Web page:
I am hugely honoured to have been invited to co-facilitate a session (with Sarah Jane Chimbwandera, Director of Biodiversity, Evidence and Policy of the Surrey Wildlife Trust) at the Natural Capital Initiative ‘Valuing our life support Systems’ natural capital summit in November in London.
The summit will:
- Derive a common understanding of what natural capital really means
- Understand in plain language the natural and social science behind it
- Find and demonstrate ways in which sectors and initiatives can work, and are working, together to apply it
- Identify ways of ensuring that practical responses have scientific rigour
- Communicate recommendations for ways forward across the sectors
Our Session, on the morning of day 2, is entitled: Natural capital and storytelling – This session will investigate innovative ways to communicate the concept of natural capital to the public. Our aim being to gain maximum participation of the delegates as to what is important, what can be done and how to put this into a story.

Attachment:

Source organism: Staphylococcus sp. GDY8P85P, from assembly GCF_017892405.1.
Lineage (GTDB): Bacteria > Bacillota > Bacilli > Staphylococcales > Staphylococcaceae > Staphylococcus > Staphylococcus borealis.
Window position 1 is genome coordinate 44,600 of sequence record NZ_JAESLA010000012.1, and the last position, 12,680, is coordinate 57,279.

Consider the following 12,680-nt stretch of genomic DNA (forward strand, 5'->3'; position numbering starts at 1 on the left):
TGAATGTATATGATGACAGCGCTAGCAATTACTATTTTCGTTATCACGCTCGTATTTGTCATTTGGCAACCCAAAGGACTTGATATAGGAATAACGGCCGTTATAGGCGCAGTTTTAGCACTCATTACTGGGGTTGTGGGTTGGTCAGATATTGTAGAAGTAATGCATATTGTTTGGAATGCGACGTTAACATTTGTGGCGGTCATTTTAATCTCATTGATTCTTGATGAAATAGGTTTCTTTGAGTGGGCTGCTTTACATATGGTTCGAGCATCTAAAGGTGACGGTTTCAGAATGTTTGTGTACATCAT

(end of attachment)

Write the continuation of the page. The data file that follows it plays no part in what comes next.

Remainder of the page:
And what is ‘Natural Capital’? you might still be asking…
”Natural capital refers to the elements of nature that produce value (directly and indirectly) to people, such as the stock of forests, rivers, land, minerals and oceans. It includes the living aspects of nature (such as fish stocks) as well as the non-living aspects (such as minerals and energy resources). Natural capital underpins all other types of capital… and is the foundation on which our economy, society and prosperity is built.”
– The Natural Capital Committee
I ran a very successful Participatory Narrative Inquiry workshop for the Surrey Trust back in May and we have designed our session at the summit around the ‘best bits’. We are hoping to do an early trial with local businesses in early October as a trial run. I will post the outcome and lessons learned shortly after.